The Iron Queen by Julie Kagawa

February 8, 2012 Reviews 0

Julie Kagawa is an American author, who was born in Sacramento, California. Her love of reading led her to pen some very dark and gruesome stories, complete with colored illustrations, to shock her hapless teachers. The gory tales faded with time, but the passion for writing remained, long after she graduated and was supposed to get a real job. Julie now lives in Louisville, Kentucky, with her husband. She is best known for writing the Iron Fey series: The Iron King, The Iron DaughterThe Iron Queen and The Iron Knight.

    I thought it was over. That my time with the fey, the impossible choices I had to make, the sacrifices of those I loved, was behind me. But a storm is approaching, an army of Iron fey that will drag me back, kicking and screaming. Drag me away from the banished prince who’s sworn to stand by my side. Drag me into a conflict so powerful, I’m not sure anyone can survive it. 

    This time, there will be no turning back. 

Aside from the very beginning of the story, I feel the plot of The Iron Queen is tight and flows well. The first few chapters seemed haphazard – there were many unexplained coincidences – and it took a while for the story to start making sense. There were a few flaws in the logic of the plot, and sometimes character motivations weren’t clear, but it was a good story anyway. 

The novel focusses on the world of the Fey as they battle the forces of the new Iron King. It was always inevitable that Meghan would have to confront the false Iron King, and the mission allowed her and Ash to assess their commitment to one another. I think they both proved their devotion to one another well, and the story captured their confusion after their banishment from the Fey. I thought it was great that Meghan finally learned how to fight, but found that the first time she was in a real battle she did too well. It is unlikely that anyone could have picked up those skills as quickly as she had.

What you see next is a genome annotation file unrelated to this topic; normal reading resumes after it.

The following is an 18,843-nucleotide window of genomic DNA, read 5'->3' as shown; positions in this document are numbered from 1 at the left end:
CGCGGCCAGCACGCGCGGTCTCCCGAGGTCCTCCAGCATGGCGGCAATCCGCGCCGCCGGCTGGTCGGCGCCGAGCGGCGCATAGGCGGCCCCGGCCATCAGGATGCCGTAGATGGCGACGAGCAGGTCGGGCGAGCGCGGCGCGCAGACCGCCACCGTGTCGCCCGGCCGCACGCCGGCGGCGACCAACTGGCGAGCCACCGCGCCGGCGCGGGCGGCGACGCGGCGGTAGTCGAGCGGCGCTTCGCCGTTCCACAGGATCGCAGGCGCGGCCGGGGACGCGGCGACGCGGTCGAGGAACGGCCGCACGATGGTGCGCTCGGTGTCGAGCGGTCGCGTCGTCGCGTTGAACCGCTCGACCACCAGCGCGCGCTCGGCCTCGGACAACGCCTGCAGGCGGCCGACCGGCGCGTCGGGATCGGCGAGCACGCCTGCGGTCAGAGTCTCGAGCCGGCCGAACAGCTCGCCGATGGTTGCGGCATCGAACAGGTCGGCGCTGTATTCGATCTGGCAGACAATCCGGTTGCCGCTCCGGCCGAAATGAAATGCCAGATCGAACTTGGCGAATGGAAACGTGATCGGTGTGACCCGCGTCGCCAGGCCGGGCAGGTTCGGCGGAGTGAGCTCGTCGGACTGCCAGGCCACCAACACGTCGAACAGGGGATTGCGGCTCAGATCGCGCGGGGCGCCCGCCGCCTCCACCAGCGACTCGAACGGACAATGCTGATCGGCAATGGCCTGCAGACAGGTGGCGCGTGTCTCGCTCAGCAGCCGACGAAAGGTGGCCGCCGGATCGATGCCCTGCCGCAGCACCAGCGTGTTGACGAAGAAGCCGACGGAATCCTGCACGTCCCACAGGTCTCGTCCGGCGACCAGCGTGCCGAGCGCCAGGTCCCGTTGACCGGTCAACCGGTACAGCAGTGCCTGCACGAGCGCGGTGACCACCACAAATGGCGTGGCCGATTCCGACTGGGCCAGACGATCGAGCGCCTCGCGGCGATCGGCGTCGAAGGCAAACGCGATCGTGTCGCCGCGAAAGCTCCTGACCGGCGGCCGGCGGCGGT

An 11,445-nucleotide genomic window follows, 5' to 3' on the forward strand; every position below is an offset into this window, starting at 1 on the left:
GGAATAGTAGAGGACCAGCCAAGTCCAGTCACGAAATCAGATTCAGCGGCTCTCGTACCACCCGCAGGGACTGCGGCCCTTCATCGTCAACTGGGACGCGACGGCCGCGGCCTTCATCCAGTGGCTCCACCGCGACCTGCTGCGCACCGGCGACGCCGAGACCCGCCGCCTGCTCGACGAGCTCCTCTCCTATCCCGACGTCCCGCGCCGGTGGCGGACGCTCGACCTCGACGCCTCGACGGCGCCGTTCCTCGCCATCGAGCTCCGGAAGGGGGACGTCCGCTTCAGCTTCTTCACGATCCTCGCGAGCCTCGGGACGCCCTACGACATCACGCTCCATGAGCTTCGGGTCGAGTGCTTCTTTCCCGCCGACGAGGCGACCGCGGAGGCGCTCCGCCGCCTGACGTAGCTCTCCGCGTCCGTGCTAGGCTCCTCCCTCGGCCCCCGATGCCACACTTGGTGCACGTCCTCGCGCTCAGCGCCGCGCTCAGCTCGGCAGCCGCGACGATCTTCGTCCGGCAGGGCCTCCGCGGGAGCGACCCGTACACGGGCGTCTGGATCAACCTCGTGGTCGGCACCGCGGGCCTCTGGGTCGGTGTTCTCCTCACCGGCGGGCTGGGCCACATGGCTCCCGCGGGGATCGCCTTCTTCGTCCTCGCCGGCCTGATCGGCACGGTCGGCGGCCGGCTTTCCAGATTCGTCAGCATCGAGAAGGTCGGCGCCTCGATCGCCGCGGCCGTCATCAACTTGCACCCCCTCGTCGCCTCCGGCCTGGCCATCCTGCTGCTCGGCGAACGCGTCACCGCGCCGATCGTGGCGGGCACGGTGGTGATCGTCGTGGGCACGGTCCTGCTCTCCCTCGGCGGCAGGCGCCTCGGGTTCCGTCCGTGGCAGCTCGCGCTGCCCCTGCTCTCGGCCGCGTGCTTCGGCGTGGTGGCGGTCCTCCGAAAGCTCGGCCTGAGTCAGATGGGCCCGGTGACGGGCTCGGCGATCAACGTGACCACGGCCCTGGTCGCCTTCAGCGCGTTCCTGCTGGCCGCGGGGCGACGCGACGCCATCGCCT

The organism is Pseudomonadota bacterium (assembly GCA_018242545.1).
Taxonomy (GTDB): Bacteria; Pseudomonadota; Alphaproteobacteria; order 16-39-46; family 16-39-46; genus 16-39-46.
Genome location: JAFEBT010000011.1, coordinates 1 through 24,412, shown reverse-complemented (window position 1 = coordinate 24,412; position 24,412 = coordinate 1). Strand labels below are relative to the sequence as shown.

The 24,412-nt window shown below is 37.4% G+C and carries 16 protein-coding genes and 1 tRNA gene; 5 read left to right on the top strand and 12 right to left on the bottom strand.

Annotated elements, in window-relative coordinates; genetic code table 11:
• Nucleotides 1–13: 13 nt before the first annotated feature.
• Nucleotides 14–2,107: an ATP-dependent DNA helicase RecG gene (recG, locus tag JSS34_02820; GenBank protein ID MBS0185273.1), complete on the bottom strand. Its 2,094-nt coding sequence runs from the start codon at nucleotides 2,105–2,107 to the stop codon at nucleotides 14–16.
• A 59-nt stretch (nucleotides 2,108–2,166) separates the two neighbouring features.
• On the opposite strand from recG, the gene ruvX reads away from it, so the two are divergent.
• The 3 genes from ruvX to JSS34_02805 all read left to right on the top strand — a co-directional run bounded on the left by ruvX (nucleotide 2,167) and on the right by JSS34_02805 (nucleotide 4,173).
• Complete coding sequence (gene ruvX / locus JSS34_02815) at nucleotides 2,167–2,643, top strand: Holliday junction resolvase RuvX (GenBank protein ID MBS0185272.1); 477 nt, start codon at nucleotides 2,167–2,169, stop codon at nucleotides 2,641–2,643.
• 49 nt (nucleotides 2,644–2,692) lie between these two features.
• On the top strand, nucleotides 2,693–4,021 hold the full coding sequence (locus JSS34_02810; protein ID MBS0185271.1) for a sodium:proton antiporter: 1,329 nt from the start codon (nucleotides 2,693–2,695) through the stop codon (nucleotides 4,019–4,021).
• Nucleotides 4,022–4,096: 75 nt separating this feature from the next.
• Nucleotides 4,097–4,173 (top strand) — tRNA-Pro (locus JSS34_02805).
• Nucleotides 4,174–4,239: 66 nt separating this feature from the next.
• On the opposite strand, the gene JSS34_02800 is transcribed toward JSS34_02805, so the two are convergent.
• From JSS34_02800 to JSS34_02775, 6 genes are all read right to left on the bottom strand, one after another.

The ending of the book had been foreshadowed so strongly in the previous books that I was hardly surprised. I think the next, and final, book of the series has a lot of potential because it has been set up to answer some interesting questions about Meghan and Ash, and the world of the Fey. 

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